Rates gloom for consumers
Heavily indebted consumers are more concerned about possible interest rate rises than at any time since November 2004, a survey undertaken by Lloyds TSB has found.
Nearly 80% of those surveyed said that they expected interest rates to be higher in a year’s time than they are now, with only 4% reckoning that they will fall over the course of 2007. Fears of higher costs appear to outweigh possibly better returns from saving and investment.
Some retailers have expressed concern that fears of rising interest rates are having an adverse effect on consumer spending. Woolworths and Debenhams have warned of a tough Christmas shopping period ahead and some retail analysts in this area of UK investment reckon many mid-range shops will have their worst Christmas for 25 years.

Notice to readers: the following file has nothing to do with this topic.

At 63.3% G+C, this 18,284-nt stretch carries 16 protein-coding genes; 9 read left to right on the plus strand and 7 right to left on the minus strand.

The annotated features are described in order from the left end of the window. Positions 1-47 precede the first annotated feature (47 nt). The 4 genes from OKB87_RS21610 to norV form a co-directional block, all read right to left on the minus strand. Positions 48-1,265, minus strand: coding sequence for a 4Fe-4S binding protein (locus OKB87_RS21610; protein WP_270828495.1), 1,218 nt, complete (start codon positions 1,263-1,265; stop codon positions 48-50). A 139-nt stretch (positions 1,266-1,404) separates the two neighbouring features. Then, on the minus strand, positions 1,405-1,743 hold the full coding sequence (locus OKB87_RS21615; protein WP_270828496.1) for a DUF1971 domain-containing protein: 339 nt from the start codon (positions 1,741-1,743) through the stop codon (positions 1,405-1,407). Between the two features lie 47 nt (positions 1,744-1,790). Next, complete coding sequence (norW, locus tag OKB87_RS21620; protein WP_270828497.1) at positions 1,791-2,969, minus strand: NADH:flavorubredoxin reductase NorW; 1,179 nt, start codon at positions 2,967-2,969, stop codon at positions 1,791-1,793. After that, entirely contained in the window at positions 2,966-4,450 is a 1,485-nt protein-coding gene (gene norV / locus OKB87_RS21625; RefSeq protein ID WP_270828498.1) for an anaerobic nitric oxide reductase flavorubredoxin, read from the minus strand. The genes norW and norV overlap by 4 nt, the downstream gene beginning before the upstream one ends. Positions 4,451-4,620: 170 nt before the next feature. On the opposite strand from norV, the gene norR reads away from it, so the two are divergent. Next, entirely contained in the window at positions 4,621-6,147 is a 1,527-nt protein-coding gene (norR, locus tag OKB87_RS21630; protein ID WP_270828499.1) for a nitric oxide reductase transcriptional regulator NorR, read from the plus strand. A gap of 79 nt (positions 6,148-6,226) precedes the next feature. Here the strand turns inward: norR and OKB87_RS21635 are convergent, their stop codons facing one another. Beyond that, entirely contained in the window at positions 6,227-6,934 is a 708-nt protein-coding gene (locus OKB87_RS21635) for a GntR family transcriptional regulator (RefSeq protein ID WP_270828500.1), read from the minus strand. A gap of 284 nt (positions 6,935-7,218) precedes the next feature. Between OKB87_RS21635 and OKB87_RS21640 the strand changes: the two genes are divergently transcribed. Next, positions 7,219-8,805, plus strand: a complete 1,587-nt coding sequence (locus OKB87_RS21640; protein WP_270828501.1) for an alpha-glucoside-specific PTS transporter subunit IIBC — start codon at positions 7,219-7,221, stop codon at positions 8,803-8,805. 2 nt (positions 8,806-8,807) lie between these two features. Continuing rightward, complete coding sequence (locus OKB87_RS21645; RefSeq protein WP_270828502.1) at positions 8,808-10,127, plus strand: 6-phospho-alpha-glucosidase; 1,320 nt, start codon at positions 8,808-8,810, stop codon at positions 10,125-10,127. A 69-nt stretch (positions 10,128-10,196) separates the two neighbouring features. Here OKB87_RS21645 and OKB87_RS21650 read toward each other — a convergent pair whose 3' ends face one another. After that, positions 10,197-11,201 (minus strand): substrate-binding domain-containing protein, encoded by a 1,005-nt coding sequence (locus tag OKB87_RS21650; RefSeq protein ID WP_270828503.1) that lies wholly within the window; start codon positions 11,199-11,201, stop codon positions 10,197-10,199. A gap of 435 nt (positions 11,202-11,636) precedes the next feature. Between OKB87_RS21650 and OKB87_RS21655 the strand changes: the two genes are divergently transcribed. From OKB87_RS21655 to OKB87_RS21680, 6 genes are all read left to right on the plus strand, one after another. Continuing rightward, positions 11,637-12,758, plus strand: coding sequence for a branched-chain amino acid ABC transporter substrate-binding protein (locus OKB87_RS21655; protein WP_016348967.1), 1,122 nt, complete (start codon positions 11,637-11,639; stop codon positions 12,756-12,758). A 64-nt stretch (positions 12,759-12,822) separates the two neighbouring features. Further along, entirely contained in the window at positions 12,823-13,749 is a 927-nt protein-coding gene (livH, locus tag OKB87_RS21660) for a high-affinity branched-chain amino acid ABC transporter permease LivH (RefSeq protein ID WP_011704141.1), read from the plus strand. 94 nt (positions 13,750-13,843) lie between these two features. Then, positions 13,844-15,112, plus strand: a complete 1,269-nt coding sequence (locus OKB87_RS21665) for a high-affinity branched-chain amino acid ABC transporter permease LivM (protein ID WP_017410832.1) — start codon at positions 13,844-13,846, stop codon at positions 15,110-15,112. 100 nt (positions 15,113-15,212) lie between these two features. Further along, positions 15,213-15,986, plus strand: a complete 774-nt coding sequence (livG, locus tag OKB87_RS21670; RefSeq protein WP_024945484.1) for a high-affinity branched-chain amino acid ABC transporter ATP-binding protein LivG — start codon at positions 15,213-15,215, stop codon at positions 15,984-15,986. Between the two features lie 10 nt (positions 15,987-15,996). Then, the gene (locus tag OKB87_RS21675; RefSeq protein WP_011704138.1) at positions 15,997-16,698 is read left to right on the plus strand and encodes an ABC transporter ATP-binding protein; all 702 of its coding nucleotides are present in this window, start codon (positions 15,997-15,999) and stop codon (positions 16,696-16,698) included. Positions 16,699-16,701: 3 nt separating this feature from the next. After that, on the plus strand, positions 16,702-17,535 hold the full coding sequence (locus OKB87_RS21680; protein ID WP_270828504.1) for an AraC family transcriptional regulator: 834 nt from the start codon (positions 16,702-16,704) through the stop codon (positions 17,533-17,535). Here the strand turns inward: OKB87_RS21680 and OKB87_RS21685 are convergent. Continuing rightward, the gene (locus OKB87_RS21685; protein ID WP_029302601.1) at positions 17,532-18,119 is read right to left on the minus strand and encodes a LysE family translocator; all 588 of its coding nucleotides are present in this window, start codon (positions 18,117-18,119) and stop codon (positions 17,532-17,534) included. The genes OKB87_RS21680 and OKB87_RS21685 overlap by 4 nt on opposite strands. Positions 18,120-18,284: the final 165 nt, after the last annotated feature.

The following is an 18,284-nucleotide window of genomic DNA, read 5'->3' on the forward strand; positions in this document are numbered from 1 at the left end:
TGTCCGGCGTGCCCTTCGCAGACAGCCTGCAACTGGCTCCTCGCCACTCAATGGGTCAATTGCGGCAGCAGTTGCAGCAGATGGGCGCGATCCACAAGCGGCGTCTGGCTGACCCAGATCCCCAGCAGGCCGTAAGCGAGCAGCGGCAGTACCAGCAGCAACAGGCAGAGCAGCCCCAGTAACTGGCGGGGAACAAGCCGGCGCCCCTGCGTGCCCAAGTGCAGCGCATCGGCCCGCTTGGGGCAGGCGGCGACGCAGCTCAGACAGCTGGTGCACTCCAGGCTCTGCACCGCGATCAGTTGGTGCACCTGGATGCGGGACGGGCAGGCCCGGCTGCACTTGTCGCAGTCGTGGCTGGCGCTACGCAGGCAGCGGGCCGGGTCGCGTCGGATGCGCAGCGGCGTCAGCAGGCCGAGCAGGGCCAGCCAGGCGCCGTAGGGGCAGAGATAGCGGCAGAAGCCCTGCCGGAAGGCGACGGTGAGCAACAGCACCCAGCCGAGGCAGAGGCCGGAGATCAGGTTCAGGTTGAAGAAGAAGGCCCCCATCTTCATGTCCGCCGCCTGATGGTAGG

Trevor Williams, Lloyds TSB chief economist, said: “Rate rises have dampened consumer optimism… despite the Bank of England holding the rate at 5% this month, consumers are expecting the gloom to last well into the New Year and potentially better returns from saving and investment are pushed into the background.”
He continued: “However, the widely held belief that rates are on an upward spiral is at odds with the views of the majority of economists who believe that rates may not rise any further in the UK investment arena and, perversely, does not seem to have quashed the insatiable drive that continues to buoy the housing market.”